“Fried—what, the king?”
“Yes. You know the story?” von Namtzen asked.
“Which one?” Grey said dryly. “Such a man is always the focus of tales—and I suppose some might even be true.”
Von Namtzen laughed at that.
“This one is true,” he assured Grey. “My own father was present at the execution.”
“Execution?” Grey echoed, startled. “Whose?”
“Friedrich’s lover.” The Graf’s momentary laughter had left him, but he smiled crookedly. “When he was a young man, his father—the old king, you know?—obliged him to join the army, though he disliked it intensely. A horror of bloodshed. But he formed a deep attachment to another young soldier, and the two decided to flee the country together.”
“They were caught—of course,” Grey said, a sudden hollow opening behind his breastbone.
“Of course.” Stephan nodded. “They were brought back, both charged with desertion and treason, and the old king had Friedrich’s lover beheaded in the courtyard—Friedrich himself forced to watch from a balcony above. He fainted, my father said, even before the sword fell.”
Grey’s own face felt suddenly cold, his jaw prickling with sweat. He swallowed hard, forcing down a sense of dizziness.
“There was some question,” von Namtzen continued, matter-of-fact, “as to whether Friedrich might himself face the same fate, son or not. But in the end…”
“He bowed to the inevitable, and became not only a soldier, but a great soldier.”
Von Namtzen snorted.
“No, but he did—after spending a year in prison—agree to be married. He ignored his wife; he still does. And there are no children,” he added disapprovingly. “But there she is.” He shrugged.
“His father gave him the chateau at Rheinsberg, and he spent many years there, up to his ears in musicians and actors, but then”—he shrugged again—“the old king died.”
And Friedrich, suddenly aware that his inheritance consisted of several tasty chunks of disconnected and vulnerable land, most of them being eyed by the Habsburgs of Austria, had hastily become a soldier. Whereupon he had united his territories, stolen Silesia from the Austrians, and two years before, decided to invade Saxony for good measure, thus making enemies not only of the Austrians and Saxony, but of Russia, Sweden, and the French.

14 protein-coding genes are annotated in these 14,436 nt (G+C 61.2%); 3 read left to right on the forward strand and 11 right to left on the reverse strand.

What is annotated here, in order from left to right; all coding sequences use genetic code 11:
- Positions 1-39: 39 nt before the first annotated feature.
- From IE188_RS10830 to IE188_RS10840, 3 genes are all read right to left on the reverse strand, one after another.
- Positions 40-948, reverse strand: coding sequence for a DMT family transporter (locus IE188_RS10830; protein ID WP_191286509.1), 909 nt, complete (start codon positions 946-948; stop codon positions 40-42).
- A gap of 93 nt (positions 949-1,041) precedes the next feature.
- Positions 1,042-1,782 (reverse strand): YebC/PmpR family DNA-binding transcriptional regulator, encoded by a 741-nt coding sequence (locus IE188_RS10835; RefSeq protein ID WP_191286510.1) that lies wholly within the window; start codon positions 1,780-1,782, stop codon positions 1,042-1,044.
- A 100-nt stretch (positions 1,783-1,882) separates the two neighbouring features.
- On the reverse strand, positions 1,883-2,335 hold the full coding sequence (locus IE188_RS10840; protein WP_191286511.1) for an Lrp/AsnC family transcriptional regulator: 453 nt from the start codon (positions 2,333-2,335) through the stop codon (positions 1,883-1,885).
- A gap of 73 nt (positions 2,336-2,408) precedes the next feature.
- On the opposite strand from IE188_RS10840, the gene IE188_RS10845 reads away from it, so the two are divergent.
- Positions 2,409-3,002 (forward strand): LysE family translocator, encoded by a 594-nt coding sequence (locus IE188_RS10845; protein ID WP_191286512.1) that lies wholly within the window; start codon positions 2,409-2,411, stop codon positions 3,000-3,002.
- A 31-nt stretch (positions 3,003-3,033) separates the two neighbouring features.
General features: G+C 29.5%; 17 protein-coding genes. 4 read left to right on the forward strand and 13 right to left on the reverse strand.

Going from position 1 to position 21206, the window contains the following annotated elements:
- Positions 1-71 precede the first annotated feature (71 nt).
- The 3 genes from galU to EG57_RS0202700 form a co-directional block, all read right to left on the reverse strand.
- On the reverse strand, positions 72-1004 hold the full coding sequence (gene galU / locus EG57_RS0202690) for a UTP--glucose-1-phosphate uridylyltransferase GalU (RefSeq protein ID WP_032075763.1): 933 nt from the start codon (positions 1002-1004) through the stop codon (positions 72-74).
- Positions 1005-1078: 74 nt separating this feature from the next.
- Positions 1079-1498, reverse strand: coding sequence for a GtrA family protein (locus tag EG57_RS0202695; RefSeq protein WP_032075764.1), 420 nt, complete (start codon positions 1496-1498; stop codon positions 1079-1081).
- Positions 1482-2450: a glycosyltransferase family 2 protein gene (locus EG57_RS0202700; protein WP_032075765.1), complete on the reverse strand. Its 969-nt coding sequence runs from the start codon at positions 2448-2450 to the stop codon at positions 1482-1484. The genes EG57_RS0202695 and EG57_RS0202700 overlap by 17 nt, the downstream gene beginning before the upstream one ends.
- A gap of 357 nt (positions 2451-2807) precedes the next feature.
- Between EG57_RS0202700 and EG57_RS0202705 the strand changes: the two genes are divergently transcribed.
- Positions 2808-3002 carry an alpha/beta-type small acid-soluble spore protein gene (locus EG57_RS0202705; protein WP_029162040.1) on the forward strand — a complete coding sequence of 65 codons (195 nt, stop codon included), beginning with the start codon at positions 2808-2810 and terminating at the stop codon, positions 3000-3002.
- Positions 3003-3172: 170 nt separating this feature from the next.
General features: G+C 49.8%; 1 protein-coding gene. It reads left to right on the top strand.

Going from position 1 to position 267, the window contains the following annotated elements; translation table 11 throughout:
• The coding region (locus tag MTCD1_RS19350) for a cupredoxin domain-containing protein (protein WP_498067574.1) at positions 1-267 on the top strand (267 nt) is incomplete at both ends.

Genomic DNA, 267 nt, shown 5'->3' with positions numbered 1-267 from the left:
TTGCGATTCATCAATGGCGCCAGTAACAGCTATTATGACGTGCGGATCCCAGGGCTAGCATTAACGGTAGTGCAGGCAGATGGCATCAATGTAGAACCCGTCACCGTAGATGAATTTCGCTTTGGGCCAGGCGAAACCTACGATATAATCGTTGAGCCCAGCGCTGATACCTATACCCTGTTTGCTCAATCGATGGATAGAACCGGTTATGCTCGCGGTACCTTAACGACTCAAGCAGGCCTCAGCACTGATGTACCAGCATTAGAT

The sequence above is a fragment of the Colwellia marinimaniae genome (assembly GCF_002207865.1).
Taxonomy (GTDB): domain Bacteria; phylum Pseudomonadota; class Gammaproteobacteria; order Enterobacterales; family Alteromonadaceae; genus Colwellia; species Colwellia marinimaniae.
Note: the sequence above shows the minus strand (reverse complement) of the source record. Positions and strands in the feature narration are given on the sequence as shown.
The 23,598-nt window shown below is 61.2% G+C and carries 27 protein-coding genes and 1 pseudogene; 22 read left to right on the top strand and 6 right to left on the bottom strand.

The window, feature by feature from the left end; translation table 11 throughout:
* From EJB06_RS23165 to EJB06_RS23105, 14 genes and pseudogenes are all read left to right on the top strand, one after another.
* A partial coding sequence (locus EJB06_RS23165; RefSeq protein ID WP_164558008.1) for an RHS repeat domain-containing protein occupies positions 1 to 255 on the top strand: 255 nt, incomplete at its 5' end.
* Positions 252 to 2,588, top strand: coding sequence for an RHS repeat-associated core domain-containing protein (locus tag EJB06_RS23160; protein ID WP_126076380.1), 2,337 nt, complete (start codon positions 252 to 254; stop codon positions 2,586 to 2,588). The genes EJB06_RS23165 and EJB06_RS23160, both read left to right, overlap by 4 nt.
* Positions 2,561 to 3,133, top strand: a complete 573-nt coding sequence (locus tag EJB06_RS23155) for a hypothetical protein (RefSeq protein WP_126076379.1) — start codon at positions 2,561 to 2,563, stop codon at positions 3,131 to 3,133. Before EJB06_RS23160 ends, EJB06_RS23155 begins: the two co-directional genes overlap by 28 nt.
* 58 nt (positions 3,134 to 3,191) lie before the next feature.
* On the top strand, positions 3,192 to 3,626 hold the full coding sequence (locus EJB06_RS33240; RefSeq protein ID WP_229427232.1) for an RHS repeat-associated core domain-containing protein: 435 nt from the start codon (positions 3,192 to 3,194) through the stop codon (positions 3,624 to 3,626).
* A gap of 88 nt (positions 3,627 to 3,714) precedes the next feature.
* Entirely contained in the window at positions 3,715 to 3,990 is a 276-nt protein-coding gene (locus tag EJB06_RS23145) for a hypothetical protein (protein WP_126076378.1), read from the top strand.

“And here we all are,” von Namtzen concluded.
“Not a gentleman given to half measures.”
“No, he is not. Nor is he a fool. Whatever the nature of his affections now, they remain private.” Stephan spoke rather grimly, then shook his head, like a dog flinging off water. “Come, it grows soon dark.”
It would be dark soon; already, the air between the trees had thickened, the forest drawing in upon itself. The path before them was still visible, but as they plunged back into the trees, the ground under their feet seemed insubstantial, rocks and tussocks nearly invisible, but unexpectedly solid.
The effort of walking without stumbling kept them from conversation, leaving Grey to reflect on the story of the King of Prussia and his lover—and the irony that the latter had been executed not for crimes of the flesh or seduction of his prince, but for treason. While Captain Bates…He felt as though those sardonic eyes watched him from the forest, and hurried on, feeling darkness at his heels.
Nor was he the only one. He could sense von Namtzen’s disquiet; see it, in the awkward shifting of his broad shoulders, tensed as though fearing some pursuit.